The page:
The Sunday Times

Rob Ryan, 15th July 2007

When he's not eating dog, the singer Ian Shaw forms a triangle of gay terror

Ian Shaw, 45, has just won the BBC jazz vocalist of the year award for the second time; highlights of the award ceremony can be heard on Radio 2 at 10pm tomorrow. Singer, bandleader, producer and composer, Shaw often tours with the trumpeter Guy Barker and with fellow vocalist Claire Martin, as well as playing solo. He has released nine albums, most recently Drawn to All Things: The Music of Joni Mitchell. He lives in central London.

'Growing up in North Wales, we went on proper British working-class holidays. Other people at school took packages to Spain. We went to Blackpool. We would book a family room, four of us in together, and then do the shows. My dad was a musician, you see, a brass-band man, and we all loved variety shows. We saw Cilla Black seven years running, I think. Strange, she was a big star, but still did summer season. You don't get that now. I remember the room in the hotel always smelt of hairspray and chips. For me, that's like Proust's madeleine: hairspray or chips (you don't get the two together much these days) will always remind me of summer in Blackpool.

We started to move south for holidays eventually, to places like Torquay and Bournemouth, but the one that sticks in my mind was when we first came to London. I fell in love with the West End, but on that trip my dad wanted to do all the boys' things and took me to the Imperial War Museum and then out to Heathrow, where, sadly, we ate sandwiches and watched the planes. The highlight for me, though, was when he bought me a boxed set of Bette Davis movies in Woolworths on the Edgware Road. Do you think that might have given him a clue to my sexuality?

I usually try to keep work and holidays separate. Occasionally, though, I stay on after a gig or a tour. I did that in Los Angeles and hated it. Too much sun for a North Wales lad. Then I stayed on in Hanoi and loved it. I did the whole thing, from eating dog to getting head massages on the street to drinking in the Apocalypse Now bar with ex-GIs. It was all so foreign and exciting, and the people were wonderful, very inquisitive about the West, but not wanting to be consumed by it.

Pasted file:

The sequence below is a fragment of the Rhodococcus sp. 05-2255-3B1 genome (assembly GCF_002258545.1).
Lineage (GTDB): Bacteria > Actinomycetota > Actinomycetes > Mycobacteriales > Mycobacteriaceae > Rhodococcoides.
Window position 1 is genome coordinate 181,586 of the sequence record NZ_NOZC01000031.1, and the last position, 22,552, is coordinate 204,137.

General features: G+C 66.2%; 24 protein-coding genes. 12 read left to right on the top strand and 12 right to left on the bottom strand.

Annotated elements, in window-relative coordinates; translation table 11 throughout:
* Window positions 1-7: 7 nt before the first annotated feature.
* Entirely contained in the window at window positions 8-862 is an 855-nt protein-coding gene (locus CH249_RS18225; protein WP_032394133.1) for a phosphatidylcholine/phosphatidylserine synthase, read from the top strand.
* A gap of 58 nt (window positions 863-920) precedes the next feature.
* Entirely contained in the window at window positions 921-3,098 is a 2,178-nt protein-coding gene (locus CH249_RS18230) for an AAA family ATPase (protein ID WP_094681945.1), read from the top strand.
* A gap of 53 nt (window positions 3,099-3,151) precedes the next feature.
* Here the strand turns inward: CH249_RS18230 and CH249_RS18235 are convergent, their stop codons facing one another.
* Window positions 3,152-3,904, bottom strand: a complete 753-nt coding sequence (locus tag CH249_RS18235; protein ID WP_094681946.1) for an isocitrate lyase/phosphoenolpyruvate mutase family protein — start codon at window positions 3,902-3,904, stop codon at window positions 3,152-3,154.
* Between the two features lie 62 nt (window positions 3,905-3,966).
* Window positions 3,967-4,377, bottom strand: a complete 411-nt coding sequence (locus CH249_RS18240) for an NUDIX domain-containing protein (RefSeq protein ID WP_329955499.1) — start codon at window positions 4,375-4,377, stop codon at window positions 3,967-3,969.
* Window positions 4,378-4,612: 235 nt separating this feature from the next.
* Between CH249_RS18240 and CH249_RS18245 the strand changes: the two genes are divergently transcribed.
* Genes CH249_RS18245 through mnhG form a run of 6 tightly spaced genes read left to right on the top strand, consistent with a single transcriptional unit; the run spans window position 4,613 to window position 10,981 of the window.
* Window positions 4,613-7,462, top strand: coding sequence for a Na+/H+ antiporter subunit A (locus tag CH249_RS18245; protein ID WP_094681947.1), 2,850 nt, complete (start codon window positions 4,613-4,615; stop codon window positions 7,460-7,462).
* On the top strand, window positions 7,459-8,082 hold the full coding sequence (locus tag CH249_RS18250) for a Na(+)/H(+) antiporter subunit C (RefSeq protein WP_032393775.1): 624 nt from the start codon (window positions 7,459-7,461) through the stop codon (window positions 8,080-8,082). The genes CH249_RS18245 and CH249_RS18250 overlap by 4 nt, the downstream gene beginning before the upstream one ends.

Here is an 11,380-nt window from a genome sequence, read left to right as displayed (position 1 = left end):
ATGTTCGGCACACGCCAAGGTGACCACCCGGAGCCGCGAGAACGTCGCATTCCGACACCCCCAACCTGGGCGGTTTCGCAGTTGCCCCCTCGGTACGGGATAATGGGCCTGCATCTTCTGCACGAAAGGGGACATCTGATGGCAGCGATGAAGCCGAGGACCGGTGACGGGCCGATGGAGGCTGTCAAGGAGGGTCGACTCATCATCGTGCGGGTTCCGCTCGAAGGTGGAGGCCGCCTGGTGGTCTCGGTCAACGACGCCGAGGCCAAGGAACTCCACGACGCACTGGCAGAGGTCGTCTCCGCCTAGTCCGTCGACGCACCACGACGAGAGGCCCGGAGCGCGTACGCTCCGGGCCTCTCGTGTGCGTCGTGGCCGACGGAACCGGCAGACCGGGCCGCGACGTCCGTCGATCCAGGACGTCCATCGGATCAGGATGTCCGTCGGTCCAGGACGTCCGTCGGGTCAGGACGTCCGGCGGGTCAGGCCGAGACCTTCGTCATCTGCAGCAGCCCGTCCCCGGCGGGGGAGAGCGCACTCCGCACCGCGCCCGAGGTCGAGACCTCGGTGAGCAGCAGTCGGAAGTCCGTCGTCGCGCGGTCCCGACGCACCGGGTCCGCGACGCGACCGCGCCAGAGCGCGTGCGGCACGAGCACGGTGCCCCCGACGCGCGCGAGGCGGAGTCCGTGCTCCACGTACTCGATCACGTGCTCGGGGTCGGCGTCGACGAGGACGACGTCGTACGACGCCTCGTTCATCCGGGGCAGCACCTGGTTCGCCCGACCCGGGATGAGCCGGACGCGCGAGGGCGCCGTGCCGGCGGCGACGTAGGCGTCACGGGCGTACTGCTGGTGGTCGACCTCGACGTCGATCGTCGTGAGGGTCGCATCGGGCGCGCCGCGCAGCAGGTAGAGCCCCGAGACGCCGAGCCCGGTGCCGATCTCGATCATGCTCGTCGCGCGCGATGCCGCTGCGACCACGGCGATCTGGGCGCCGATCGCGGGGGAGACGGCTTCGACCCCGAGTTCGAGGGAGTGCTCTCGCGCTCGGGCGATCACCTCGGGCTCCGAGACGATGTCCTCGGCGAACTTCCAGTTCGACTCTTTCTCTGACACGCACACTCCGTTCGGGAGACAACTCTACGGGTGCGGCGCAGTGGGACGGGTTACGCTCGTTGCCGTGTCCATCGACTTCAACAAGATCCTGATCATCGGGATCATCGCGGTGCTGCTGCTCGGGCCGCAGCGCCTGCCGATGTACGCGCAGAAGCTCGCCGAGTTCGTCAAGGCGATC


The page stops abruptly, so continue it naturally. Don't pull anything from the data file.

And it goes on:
I have recently sworn off organised holidays. The last one I went on was a yoga holiday on a Greek island. I had just come out of a relationship and thought it would be good for my spirit. Turned out to be me and 27 American women. The yoga was fantastic, but, I tell you, vegan buffets wear thin after a while. Luckily, I found a shop on the island that sold really big bags of hand-cooked crisps. Then there was this thing with the "talking stick". You sat around in the evening and you could only speak if the stick was passed to you. And you had to take it with great ceremony, to cherish the privilege. When it came to me, I always felt like saying: "Hey, guys, I've got these great crisps in my room, let's go." But I think they would have chased me off the island.

I have a new partner who lives in Zurich, and that city has been a revelation - very Wallpaper magazine, with great food, a good hotel and bar scene, and really marvellous countryside on the doorstep. Half an hour away on the train is Eglisau, an old town on the Rhine surrounded by hills and pine forests - it's very romantic. Walking there is so peaceful and relaxing that you find yourself in a whole different place. Better than yoga with a talking stick, in fact.

He also took me to the Blindekuh - the Blind Cow - in Zurich, where you are led to your table blindfolded, by blind waiters, and eat in pitch darkness. It is true what they say: the flavours do taste incredibly intense when you lose your sense of vision. But it's weird. It's a converted church and you have no idea how many other diners there are. Or where they are. I groped a woman next to me by mistake - a tricky moment. We ended up sharing a chocolate mousse - my partner and I, that is, not the woman next door - which takes a fair degree of spatial coordination if you aren't to end up looking like a couple of four-year-olds.

If I can't get to Zurich to switch off, I'm lucky to have a tiny house in Hythe, Kent. Julian Clary has a place there and so does Paul O'Grady. Together we form a triangle of gay terror. Well, according to the local paper we do. In fact, I just go down there to let my shoulders drop, watch DVDs and listen to music. I like Hythe because it isn't all gentrified, it's still got this atmosphere of smuggling and marsh mists and Doctor Syn. It couldn't be more different from London. I suppose in some ways it reminds me of home.'